John Clay: More things change in SEC, more UK stays the same

Herald-Leader Sports ColumnistNovember 30, 2013 

Kentucky and Auburn both went 0-8 in the Southeastern Conference last season.

Auburn knocked off top-ranked Alabama on Saturday afternoon in the most miraculous play imaginable to win the West Division and earn a berth in the conference title game next Saturday.

Meanwhile, Kentucky lost to Tennessee 27-14 to complete its second consecutive winless conference season.

This is the college football season in which Duke won 10 games and reached the ACC title game. Vanderbilt won eight games to earn its school-record third consecutive bowl bid.

The more things change, the more Kentucky stays the same.

Kentucky changed coaches without changing the bottom line. Mark Stoops finished his first season as a head coach 2-10, the same record that got Joker Phillips fired during his third season as Kentucky's head coach.

As much as Stoops tried to dig Kentucky football out of its hole, one year proved to be just not enough. Through the losing, the Cats were competitive, at least until pretty much the final two weeks. Then, they just lost.

Last week, 64 seconds into the game, Georgia had scored a touchdown on Kentucky. Saturday night, 24 seconds into the game, Tennessee scored a touchdown on Kentucky.

In the first quarter, UK cornerback Jaleel Hytchye had an interception right in his hands, but bobbled it into the hands of Tennessee receiver Jason Croom for a 43-yard Volunteer touchdown. It's been that kind of season.

Joey Herrick slipped and his knee hit as the wide receiver was about to throw a pass on a trick play to a wide open Ryan Timmons. The play lost 10 yards. It's been that kind of season.

In the third quarter, with Tennessee backed up on its own 6-yard line, UK stopped a UT run, only to have Avery Williamson called for unsportsmanlike conduct for taunting. It was that kind of season.

In the fourth quarter, Tennessee was backed up on its own 1-yard line facing a third-and-10 when quarterback Josh Dobbs threw a 37-yard pass to Devrin Young. It was that kind of season.

Tennessee led 14-0 at the end of the first quarter, 20-7 at halftime. In SEC games this year, Kentucky was outscored 182-50. That's a tough path to victory.

And remember, this was a Tennessee team trying to avoid the first eight-loss season in school history. It was a Tennessee team that had lost to Vanderbilt in back-to-back seasons for the first time since 1925-26, that had clinched its fourth consecutive losing season since 1906. Luckily, the visiting Vols found UK no better than it was a year ago.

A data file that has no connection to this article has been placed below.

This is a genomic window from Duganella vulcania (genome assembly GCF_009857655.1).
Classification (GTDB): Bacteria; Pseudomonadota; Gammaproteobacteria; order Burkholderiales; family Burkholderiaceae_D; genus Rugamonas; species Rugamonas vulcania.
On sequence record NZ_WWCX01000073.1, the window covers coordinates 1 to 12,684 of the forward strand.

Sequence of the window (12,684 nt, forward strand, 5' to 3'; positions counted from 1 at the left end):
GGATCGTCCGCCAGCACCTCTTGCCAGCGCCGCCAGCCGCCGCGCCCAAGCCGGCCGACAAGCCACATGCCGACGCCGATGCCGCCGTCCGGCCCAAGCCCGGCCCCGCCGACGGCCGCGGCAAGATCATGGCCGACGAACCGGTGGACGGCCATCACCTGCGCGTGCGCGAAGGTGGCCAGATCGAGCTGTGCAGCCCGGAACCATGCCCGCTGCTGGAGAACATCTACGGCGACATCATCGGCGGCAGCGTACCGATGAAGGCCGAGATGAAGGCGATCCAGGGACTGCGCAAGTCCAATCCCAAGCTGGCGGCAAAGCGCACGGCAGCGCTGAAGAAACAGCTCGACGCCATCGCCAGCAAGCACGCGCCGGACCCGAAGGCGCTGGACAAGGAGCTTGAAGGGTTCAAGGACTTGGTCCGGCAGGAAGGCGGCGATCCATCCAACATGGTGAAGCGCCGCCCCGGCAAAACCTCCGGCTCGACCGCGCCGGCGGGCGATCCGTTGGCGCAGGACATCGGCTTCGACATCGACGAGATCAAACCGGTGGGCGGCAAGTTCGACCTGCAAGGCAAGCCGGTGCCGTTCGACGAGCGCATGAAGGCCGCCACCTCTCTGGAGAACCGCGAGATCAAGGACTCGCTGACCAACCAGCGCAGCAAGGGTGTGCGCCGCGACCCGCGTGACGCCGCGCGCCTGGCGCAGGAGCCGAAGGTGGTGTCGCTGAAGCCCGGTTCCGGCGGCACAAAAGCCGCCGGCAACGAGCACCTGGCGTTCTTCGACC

There wasn't much of a crowd at Commonwealth Stadium to see the Kentucky finale or support the departing seniors, which continued a trend. But the days of fans showing up just to support the home team are long gone. Blame that on higher ticket prices, high definition television and a long history of losing.

It still says here that Stoops can turn that around. The former Florida State defensive coordinator is a hard worker, a football guy and has shown to be a good recruiter. His next task will be holding on to the current commitments while trying to entice a few more. As Tennessee rolled to a 20-0 lead in the second quarter, major UK target Matt Elam tweeted that he has an in-home visit with Notre Dame on Wednesday.

There is promise from redshirts and transfers with names Braylon Heard, Ramsey Myers, Regie Meant, Reese Phillips, and (UK fans hope) many more.

In the fourth quarter, the frustration boiled over after the Cats were called for pass interference. Upset by the flag, Stoops called time out and blew his top, which earned an unsportsmanlike conduct penalty on the head coach.

You'll have to excuse the new coach, he's not used to this kind of football.

Meanwhile, if Auburn (after an 0-8 season), Duke and Vanderbilt can do it, why can't Kentucky?

How long have we been asking that question?

John Clay: (859) 231-3226. Email: jclay@herald-leader.com. Twitter: @johnclayiv. Blog: johnclay.bloginky.com.

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